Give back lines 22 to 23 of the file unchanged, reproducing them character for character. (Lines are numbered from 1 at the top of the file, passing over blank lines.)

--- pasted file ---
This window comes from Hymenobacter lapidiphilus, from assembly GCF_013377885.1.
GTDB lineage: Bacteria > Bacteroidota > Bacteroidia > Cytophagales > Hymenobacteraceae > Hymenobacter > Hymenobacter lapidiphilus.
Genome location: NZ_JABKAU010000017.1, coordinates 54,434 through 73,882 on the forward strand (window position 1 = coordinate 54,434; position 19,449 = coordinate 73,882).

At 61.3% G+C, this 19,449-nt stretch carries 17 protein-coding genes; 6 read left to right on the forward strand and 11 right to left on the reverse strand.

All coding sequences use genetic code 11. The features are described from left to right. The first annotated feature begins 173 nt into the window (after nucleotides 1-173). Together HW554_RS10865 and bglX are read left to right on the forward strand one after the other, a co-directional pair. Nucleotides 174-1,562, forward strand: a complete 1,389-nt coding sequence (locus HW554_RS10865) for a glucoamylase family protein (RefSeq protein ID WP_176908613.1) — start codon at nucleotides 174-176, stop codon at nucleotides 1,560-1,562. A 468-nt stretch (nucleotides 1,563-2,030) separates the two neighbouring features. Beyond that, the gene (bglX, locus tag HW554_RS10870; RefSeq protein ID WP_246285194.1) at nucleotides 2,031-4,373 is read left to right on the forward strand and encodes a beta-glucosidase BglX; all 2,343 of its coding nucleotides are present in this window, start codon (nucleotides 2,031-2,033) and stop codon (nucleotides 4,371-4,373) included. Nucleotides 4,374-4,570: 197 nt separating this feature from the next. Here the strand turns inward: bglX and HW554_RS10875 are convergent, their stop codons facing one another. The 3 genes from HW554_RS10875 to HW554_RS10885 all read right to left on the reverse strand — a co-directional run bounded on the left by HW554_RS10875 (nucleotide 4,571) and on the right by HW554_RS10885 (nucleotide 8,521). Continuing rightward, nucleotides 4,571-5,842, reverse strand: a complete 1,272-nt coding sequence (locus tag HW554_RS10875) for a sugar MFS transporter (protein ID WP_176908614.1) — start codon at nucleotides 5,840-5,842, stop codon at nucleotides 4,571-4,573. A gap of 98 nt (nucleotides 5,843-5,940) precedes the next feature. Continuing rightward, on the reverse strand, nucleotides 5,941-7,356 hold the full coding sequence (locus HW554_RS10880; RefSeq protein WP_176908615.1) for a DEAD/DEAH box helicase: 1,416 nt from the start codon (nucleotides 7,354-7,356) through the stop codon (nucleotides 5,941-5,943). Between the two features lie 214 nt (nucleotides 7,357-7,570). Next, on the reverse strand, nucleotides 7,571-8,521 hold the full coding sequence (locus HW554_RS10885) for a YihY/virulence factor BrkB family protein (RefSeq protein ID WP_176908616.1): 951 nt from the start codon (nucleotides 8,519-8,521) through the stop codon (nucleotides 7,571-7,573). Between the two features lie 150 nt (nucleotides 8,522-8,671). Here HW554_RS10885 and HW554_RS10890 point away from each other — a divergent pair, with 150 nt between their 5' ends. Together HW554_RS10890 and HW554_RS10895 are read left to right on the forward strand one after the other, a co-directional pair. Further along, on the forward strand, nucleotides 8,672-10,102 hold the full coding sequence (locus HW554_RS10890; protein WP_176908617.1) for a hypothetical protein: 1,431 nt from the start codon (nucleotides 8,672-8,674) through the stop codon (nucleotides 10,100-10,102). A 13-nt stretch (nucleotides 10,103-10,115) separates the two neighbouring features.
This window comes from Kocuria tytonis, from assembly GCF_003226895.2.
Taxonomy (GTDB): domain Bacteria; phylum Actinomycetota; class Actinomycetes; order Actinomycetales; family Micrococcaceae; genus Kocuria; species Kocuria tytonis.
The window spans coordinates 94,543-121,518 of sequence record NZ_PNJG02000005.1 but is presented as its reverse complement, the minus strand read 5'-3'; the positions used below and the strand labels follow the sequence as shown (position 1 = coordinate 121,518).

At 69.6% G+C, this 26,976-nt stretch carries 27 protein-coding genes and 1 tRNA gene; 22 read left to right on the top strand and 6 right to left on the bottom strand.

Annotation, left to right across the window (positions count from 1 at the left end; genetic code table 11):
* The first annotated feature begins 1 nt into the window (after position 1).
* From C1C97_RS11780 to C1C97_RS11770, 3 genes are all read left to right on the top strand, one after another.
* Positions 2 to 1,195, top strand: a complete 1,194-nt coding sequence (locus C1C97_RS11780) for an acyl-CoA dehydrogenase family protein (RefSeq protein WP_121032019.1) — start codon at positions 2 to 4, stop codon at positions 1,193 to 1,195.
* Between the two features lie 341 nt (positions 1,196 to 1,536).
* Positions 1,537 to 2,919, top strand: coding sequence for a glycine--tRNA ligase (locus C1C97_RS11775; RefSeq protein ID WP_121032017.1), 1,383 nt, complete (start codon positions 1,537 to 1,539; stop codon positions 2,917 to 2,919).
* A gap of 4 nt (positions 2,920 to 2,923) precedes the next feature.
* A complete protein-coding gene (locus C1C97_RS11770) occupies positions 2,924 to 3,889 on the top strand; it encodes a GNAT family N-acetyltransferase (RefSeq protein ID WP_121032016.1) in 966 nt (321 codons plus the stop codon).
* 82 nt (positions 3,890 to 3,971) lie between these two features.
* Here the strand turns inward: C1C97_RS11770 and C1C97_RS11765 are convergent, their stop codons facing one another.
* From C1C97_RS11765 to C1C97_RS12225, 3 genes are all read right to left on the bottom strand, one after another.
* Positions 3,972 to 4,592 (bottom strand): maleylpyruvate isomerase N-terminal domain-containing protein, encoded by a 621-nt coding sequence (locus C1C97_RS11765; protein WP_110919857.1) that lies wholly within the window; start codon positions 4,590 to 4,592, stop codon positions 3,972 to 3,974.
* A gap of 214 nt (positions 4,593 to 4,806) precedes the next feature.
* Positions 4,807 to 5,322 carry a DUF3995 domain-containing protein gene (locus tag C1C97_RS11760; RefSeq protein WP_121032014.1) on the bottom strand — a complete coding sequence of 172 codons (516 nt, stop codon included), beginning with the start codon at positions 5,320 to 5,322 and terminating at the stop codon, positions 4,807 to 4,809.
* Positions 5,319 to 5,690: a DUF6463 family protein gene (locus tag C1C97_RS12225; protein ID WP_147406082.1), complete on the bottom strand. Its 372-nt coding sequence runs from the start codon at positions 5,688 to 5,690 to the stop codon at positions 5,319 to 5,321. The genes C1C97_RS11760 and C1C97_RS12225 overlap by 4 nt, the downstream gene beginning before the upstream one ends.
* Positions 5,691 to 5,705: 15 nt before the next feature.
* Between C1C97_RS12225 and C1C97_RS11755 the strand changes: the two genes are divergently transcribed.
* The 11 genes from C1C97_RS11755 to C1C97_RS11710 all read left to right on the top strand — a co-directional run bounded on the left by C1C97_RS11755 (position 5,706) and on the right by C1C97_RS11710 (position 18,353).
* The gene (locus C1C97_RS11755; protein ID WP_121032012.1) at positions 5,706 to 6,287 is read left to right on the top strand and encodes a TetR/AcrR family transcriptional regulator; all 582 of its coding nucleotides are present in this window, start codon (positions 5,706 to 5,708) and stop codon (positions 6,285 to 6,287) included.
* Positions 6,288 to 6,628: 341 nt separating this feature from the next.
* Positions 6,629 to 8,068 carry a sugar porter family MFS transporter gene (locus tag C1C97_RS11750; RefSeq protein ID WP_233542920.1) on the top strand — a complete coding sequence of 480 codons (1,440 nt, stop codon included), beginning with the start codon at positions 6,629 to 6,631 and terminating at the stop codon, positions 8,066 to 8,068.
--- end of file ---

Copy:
* A gap of 214 nt (positions 4,593 to 4,806) precedes the next feature.
* Positions 4,807 to 5,322 carry a DUF3995 domain-containing protein gene (locus tag C1C97_RS11760; RefSeq protein WP_121032014.1) on the bottom strand — a complete coding sequence of 172 codons (516 nt, stop codon included), beginning with the start codon at positions 5,320 to 5,322 and terminating at the stop codon, positions 4,807 to 4,809.